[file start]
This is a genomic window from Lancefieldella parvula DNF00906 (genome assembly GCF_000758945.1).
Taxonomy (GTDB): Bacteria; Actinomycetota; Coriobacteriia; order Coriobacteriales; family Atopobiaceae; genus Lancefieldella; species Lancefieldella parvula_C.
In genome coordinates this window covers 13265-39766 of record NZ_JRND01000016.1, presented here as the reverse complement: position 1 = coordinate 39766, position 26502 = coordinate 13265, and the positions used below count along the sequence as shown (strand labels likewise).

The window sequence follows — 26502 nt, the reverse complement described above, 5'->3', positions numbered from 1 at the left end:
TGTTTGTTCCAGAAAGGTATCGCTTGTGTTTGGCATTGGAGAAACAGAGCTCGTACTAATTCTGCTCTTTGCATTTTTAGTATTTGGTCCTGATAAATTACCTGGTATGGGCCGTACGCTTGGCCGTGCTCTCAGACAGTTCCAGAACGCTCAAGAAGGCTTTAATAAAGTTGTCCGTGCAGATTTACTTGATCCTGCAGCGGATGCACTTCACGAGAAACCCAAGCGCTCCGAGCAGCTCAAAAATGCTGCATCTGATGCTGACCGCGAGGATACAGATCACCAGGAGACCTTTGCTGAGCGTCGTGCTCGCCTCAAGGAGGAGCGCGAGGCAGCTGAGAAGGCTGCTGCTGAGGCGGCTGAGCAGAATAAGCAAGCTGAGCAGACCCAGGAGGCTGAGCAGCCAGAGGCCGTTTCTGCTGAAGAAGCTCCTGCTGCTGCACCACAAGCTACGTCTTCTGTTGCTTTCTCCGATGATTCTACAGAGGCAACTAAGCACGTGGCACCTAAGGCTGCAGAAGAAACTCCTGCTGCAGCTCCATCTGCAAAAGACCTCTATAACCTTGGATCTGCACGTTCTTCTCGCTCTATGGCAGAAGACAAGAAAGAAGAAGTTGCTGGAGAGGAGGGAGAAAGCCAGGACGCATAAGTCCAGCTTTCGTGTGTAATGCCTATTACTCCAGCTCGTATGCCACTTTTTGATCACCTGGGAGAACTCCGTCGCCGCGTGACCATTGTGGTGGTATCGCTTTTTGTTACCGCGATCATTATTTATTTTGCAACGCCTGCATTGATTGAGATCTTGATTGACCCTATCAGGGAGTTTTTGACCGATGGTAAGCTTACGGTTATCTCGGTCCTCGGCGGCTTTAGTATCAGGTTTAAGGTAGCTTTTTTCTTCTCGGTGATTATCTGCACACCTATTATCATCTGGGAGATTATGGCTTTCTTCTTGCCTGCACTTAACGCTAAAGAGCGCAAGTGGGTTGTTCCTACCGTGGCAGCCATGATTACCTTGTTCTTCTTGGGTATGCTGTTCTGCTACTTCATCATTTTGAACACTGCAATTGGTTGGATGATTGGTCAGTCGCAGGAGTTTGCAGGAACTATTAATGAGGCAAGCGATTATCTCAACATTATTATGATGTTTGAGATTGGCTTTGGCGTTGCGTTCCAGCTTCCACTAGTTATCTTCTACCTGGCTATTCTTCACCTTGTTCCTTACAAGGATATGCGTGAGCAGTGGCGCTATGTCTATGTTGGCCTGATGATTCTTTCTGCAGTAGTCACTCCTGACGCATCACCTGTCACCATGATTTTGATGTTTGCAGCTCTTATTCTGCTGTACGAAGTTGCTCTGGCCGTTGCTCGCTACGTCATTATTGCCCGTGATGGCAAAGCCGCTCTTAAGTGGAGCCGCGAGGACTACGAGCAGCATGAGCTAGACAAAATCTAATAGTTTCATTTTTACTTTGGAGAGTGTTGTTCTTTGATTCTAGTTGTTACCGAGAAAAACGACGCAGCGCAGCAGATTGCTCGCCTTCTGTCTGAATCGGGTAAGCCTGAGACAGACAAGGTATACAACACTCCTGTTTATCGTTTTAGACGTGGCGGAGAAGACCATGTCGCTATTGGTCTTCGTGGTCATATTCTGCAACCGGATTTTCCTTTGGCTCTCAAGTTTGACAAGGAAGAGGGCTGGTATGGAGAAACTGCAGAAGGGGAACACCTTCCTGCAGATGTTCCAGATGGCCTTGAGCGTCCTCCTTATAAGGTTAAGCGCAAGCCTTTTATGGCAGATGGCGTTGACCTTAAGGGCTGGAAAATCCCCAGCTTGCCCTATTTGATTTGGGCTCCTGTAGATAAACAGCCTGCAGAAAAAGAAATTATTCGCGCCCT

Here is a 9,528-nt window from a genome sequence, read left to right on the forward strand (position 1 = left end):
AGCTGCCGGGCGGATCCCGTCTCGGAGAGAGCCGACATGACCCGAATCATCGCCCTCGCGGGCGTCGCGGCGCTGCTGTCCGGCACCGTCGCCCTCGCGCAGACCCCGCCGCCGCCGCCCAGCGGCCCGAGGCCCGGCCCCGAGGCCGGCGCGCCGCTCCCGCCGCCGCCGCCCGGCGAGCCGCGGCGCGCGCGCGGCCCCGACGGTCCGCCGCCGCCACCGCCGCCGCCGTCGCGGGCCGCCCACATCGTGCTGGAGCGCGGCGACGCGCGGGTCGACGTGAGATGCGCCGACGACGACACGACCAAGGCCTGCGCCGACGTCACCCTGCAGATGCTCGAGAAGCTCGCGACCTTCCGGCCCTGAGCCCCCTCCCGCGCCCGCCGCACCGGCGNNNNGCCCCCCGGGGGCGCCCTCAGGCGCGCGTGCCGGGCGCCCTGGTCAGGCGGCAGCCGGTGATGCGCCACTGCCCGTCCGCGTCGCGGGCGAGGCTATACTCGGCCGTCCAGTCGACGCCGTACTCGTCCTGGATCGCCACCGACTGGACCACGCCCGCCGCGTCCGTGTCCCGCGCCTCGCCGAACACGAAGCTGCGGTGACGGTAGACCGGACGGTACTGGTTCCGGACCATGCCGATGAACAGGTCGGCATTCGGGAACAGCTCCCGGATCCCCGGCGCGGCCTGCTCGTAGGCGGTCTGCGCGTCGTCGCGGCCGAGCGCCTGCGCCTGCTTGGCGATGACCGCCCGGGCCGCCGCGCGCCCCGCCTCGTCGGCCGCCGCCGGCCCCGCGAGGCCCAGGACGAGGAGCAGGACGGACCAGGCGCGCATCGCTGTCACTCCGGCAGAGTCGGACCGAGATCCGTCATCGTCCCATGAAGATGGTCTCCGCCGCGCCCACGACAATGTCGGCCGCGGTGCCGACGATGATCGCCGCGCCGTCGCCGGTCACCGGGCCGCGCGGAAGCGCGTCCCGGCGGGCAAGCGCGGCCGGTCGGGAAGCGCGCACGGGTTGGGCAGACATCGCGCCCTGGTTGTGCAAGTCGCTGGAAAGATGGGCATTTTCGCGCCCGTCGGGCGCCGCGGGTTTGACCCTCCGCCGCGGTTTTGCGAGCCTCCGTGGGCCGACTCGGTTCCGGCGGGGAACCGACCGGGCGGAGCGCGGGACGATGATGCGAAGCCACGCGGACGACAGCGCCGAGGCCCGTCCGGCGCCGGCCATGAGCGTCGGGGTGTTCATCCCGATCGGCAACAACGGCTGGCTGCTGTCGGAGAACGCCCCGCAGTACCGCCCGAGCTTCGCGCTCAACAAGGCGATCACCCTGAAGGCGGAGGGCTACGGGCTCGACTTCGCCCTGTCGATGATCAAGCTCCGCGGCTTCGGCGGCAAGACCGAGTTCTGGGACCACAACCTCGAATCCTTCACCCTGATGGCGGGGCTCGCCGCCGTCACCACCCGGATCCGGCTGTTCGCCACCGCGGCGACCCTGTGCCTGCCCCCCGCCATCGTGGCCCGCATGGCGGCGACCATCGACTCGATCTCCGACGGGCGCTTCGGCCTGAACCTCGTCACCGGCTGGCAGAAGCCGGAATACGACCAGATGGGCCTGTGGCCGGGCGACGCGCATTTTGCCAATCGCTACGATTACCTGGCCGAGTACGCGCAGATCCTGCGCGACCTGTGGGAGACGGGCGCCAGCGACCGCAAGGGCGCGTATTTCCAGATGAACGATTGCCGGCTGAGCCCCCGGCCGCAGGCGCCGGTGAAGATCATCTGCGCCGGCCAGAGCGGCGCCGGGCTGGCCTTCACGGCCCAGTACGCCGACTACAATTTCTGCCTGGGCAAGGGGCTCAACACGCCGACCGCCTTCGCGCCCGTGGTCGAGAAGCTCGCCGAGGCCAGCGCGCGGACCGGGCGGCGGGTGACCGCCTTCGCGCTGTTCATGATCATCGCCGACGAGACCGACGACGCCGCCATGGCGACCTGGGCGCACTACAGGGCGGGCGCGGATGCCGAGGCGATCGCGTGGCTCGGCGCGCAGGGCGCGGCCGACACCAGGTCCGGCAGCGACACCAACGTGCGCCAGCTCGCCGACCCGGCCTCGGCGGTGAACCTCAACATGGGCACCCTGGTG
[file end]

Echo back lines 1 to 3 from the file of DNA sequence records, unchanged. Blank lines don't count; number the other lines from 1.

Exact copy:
This is a genomic window from Lancefieldella parvula DNF00906 (genome assembly GCF_000758945.1).
Taxonomy (GTDB): Bacteria; Actinomycetota; Coriobacteriia; order Coriobacteriales; family Atopobiaceae; genus Lancefieldella; species Lancefieldella parvula_C.
In genome coordinates this window covers 13265-39766 of record NZ_JRND01000016.1, presented here as the reverse complement: position 1 = coordinate 39766, position 26502 = coordinate 13265, and the positions used below count along the sequence as shown (strand labels likewise).